Hollywood’s unions announced Monday that they have reached an agreement on pandemic protocols with major studios that will allow the broad resumption of production of films and television after six months of stagnant sets and widespread unemployment.
The Directors Guild of America, the International Alliance of Theatrical Stage Employees, the International Brotherhood of Teamsters, the Basic Crafts unions and the Screen Actors Guild-American Federation of Television and Radio Artists jointly announced the deal reached with the Alliance of Motion Picture and Television Producers after months of planning and negotiating.
The deal includes mandatory and comprehensive use of personal protective gear and testing of cast and crew members, and a dedicated coronavirus supervisor to oversee it all.
It requires the use of a “zone system” that strictly limits interactions between people on sets based on their job's requirements. Those who must deal with more people will be tested more frequently and have more strict protective equipment and spacing requirements. Actors will be tested especially often because their on-camera work won't allow for many protective measures.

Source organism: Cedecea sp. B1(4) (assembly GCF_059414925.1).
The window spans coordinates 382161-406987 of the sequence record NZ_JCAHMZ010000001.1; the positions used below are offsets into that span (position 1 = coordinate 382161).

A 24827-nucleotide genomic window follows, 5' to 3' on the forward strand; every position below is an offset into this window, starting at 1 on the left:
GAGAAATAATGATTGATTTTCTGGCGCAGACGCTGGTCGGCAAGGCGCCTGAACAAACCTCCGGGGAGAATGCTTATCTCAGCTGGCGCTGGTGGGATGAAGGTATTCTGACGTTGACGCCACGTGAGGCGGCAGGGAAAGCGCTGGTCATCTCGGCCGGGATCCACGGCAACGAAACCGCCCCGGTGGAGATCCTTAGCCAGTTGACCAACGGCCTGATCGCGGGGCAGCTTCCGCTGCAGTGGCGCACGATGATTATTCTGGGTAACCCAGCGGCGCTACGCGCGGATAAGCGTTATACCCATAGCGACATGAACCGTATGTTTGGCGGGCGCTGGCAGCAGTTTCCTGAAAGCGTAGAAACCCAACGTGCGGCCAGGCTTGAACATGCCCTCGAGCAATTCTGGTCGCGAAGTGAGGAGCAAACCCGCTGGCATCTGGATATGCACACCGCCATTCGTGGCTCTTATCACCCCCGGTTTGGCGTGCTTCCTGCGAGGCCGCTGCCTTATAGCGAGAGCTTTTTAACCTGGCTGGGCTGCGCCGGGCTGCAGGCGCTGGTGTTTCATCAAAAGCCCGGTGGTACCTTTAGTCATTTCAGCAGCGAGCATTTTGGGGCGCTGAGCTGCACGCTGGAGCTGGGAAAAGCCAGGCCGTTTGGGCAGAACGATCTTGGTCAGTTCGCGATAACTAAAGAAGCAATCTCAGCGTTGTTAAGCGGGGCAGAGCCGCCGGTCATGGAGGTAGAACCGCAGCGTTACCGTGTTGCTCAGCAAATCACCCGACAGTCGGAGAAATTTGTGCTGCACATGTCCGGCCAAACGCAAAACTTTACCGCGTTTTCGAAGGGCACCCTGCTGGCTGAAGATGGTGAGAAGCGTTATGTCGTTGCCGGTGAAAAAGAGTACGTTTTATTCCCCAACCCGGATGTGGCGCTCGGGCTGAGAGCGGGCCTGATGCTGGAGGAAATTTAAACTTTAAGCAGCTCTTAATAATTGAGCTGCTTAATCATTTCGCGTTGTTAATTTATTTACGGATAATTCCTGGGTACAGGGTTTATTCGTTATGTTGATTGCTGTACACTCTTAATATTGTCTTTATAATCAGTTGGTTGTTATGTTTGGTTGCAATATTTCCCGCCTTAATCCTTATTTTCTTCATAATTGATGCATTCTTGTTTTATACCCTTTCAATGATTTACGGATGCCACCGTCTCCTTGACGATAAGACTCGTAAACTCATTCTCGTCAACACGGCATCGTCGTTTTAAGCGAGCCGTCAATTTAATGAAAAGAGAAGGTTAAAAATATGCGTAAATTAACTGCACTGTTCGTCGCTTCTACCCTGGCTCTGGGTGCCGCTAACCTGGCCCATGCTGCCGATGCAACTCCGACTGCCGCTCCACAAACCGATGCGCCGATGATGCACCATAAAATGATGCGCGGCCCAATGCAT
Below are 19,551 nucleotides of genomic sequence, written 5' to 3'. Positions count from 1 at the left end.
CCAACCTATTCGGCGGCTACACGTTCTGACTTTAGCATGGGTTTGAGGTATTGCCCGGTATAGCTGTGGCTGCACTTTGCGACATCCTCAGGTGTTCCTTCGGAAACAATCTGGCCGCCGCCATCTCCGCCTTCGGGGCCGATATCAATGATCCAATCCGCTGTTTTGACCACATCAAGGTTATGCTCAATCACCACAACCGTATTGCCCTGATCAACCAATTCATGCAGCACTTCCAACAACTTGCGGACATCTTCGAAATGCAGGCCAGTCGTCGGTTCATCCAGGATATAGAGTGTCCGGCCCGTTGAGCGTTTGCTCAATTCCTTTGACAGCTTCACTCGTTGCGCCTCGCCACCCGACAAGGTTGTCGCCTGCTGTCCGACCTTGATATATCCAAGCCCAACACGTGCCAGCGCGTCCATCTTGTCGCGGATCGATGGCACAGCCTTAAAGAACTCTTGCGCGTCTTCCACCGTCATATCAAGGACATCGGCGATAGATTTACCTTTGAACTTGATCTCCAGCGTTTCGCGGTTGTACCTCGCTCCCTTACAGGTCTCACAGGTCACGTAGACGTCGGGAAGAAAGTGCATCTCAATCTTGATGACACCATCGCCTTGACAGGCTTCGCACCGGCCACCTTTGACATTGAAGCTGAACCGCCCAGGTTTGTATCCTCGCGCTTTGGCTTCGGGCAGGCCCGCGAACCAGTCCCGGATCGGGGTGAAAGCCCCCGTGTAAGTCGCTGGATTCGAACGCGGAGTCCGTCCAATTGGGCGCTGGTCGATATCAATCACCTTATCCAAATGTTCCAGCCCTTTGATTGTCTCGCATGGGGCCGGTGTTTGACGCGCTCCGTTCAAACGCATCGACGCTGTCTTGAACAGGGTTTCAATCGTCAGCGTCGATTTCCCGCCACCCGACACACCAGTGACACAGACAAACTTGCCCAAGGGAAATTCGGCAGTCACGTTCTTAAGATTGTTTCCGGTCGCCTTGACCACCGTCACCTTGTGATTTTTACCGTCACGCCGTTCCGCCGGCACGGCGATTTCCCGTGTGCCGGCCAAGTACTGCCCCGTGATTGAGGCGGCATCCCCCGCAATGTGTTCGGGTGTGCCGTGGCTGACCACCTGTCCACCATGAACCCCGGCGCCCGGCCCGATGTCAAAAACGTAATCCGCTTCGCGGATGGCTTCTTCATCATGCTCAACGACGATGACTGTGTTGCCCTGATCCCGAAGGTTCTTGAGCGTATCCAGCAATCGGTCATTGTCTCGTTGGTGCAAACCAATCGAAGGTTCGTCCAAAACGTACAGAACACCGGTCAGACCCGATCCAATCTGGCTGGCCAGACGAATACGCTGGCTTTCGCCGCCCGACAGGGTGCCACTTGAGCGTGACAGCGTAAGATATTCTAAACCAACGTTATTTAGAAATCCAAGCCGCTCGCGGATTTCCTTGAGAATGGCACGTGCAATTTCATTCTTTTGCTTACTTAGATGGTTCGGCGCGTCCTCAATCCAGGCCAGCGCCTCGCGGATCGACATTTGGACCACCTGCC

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The agreement also gives 10 days of paid COVID-19 sick leave per employee, which can be used after positive tests or when quarantine is necessary, and says that employees who use the leave must be reinstated so long as their jobs still exist.
“The protocols pave the way for creative workers, who have been hard hit by the pandemic, to resume their crafts and livelihoods in workplaces redesigned around their health,” the unions said in a joint statement.
Some film and television productions have already resumed based on smaller separate agreements, but most of the largest and most elaborately produced films and television shows have been repeatedly delaying going back to work as they waited for the pandemic to subside and for this deal to be reached.